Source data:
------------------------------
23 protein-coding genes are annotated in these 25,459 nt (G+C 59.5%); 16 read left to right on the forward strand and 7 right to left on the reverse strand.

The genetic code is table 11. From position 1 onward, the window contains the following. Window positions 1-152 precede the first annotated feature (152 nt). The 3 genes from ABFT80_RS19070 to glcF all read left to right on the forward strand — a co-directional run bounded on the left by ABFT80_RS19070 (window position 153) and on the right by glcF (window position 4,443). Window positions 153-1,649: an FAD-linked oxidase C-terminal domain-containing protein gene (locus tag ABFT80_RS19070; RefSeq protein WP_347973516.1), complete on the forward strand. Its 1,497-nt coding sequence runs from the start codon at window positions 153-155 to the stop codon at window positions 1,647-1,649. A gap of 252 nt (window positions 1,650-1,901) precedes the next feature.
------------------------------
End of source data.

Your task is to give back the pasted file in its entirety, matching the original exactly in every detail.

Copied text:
23 protein-coding genes are annotated in these 25,459 nt (G+C 59.5%); 16 read left to right on the forward strand and 7 right to left on the reverse strand.

The genetic code is table 11. From position 1 onward, the window contains the following. Window positions 1-152 precede the first annotated feature (152 nt). The 3 genes from ABFT80_RS19070 to glcF all read left to right on the forward strand — a co-directional run bounded on the left by ABFT80_RS19070 (window position 153) and on the right by glcF (window position 4,443). Window positions 153-1,649: an FAD-linked oxidase C-terminal domain-containing protein gene (locus tag ABFT80_RS19070; RefSeq protein WP_347973516.1), complete on the forward strand. Its 1,497-nt coding sequence runs from the start codon at window positions 153-155 to the stop codon at window positions 1,647-1,649. A gap of 252 nt (window positions 1,650-1,901) precedes the next feature.